The Raptors are headed to the playoffs for the first time since 2008 and they’ve got their backcourt to thank for it. In this week’s column, former Raptor Mike James breaks down DeMar DeRozan and Kyle Lowry’s contributions and writes about the dangers of the team’s string of slow starts with the second season around the corner.
If your team is set up with a dominant threat in the middle and you’re guaranteed 15-20 points from your big man, then obviously you’re going to work to get him the ball—your offence will be created inside.
The Raptors don’t have that guy. And when your bigs are basically role players who feed off your backcourt, those guards have to be dominant scorers.
In Toronto, the bigs feed off of Kyle Lowry and his ability to get them easy baskets. Factor in DeMar DeRozan drawing a regular double-team, which allows the bigs to knock down open jump shots and slash to the basket, and you can see where the Raptors’ frontcourt is getting most of its points. It’s the way the offence is setup and it’s why the ball is in the backcourts’ hands.
That extra responsibility has allowed the Raptors’ backcourt to flourish. The trade that got rid of Rudy Gay opened up the floor for DeMar. Now he doesn’t have to share those touches. He’s the superstar, the one that other teams focus on, and he’s playing with a ton of confidence. He’s having an all-star year and putting up numbers, what else can you say?
Obviously, Kyle is having a career year, but I think a lot of his breakout comes down to his health. He’s always been a talented player but one of the biggest knocks against him has been his inability to stay healthy. This year he’s been able to stay on the court and he’s showing how much work he’s put in. He’s showing that he’s tough and plays with a ton of passion—and there’s really no substitute for that.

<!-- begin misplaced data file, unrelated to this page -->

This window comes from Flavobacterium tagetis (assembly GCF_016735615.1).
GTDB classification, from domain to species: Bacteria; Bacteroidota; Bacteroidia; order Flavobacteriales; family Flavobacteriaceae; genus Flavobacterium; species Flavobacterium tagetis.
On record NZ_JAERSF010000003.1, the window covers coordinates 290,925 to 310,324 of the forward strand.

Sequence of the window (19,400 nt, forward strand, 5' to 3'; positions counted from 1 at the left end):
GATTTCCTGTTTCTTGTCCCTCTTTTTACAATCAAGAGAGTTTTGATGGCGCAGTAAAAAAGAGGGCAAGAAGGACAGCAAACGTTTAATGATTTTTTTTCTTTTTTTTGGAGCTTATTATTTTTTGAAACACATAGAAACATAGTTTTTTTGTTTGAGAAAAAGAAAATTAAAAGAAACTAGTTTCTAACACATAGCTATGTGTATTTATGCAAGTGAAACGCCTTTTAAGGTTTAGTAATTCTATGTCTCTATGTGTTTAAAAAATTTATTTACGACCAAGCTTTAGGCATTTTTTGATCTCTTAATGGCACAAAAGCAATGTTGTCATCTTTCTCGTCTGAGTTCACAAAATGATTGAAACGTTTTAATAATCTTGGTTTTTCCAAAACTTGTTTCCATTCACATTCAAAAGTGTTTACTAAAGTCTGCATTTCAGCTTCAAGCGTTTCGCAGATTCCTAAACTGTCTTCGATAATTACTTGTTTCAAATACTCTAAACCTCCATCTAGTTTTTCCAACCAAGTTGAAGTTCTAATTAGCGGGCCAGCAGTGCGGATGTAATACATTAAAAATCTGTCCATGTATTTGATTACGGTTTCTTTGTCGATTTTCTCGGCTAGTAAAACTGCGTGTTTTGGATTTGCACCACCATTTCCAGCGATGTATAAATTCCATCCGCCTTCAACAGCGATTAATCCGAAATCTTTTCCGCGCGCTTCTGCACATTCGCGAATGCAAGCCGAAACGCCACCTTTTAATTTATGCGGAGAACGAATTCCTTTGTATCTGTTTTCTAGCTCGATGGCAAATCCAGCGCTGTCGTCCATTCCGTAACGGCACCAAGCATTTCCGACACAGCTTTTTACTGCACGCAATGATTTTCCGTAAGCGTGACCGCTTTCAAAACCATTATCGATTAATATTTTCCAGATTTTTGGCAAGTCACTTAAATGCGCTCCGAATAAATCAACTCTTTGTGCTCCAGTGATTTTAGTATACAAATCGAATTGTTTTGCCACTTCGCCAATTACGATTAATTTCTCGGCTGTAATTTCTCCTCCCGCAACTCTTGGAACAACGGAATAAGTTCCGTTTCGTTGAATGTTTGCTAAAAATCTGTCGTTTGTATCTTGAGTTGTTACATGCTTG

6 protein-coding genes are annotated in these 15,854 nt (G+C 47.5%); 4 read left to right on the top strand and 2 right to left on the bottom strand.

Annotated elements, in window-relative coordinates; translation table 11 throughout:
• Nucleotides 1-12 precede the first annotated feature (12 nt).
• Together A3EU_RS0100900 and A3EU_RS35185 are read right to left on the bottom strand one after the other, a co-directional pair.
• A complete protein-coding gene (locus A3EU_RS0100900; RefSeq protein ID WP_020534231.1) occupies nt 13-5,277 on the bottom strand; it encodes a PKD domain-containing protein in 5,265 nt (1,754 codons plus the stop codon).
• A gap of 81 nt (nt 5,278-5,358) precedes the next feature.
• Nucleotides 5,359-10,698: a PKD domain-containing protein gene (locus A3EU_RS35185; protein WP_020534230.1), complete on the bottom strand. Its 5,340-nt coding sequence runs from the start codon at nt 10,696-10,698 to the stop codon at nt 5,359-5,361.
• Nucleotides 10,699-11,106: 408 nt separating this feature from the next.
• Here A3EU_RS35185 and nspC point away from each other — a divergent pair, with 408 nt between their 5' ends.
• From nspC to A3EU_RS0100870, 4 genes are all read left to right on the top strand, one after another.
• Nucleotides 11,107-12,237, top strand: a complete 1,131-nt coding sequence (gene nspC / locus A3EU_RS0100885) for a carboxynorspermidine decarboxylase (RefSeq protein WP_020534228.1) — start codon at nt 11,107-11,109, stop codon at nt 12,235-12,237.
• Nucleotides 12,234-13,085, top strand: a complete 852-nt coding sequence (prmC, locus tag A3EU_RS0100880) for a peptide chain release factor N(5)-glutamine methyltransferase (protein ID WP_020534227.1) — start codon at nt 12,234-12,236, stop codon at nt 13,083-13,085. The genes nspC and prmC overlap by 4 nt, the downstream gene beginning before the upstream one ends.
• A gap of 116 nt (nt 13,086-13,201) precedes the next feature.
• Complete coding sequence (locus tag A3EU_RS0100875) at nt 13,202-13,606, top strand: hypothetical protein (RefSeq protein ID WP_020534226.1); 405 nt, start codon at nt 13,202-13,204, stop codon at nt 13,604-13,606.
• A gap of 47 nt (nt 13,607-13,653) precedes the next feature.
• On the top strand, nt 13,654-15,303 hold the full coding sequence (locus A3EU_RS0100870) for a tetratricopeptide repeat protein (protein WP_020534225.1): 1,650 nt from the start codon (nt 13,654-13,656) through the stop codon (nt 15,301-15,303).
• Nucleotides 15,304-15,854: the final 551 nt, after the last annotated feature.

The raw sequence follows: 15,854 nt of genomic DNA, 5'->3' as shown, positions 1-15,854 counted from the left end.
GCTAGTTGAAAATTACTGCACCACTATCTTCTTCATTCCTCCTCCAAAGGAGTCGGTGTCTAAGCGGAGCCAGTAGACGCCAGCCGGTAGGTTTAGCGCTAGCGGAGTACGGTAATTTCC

The situation is right, too.
It’s always easier knowing you don’t have to look behind you, that you’re going to play minutes every night and that the coach has your back and is going to let you have control on the basketball court. When you’re in that kind of situation, you can make a mistake and just shake it off, not get frustrated. You can just stay within the rhythm of the game.
Where Toronto could run into trouble heading into the post-season is if they continue to lean on fourth-quarter comebacks. You’ve got to come in from the start with the belief that every basket matters and every point counts, and defensively you need to lock in early. Don’t wait until the second half. Don’t wait until your back is against the wall before you start fighting.
If they play like that in the playoffs—acting like what they do in the first quarter won’t hurt them in the fourth— it’s going to be an easy rout for whichever team they play against. Simple as that.
Mike! What’s been your favourite moment from March Madness so far? —Glen, Toronto
I’m enjoying Kentucky, because I’m familiar with the Harrison twins. They’re from Houston, where I’m training now, so I’m happy for their success. I think Michigan State is really good, but because of their bracket, Kentucky is a team with with a good chance to win it all.
How much of Andrew Wiggins’ quiet outing in his last game is on him and how much is on the Kansas coaching staff and system? —Mike, Thornhill
If you’re supposed to be the superstar then when the ball finds its way to you, you have to be prepared to take the shot. It’s not like Wiggins didn’t touch the ball; he just didn’t shoot. In that situation, something has got to click inside of him that says, “I have to take over.” But only superstars think that way. The greats always rise to the occasion, particularly when the game is close—they want the ball in the last five minutes. Whether they make or miss, they’re not afraid of the outcome.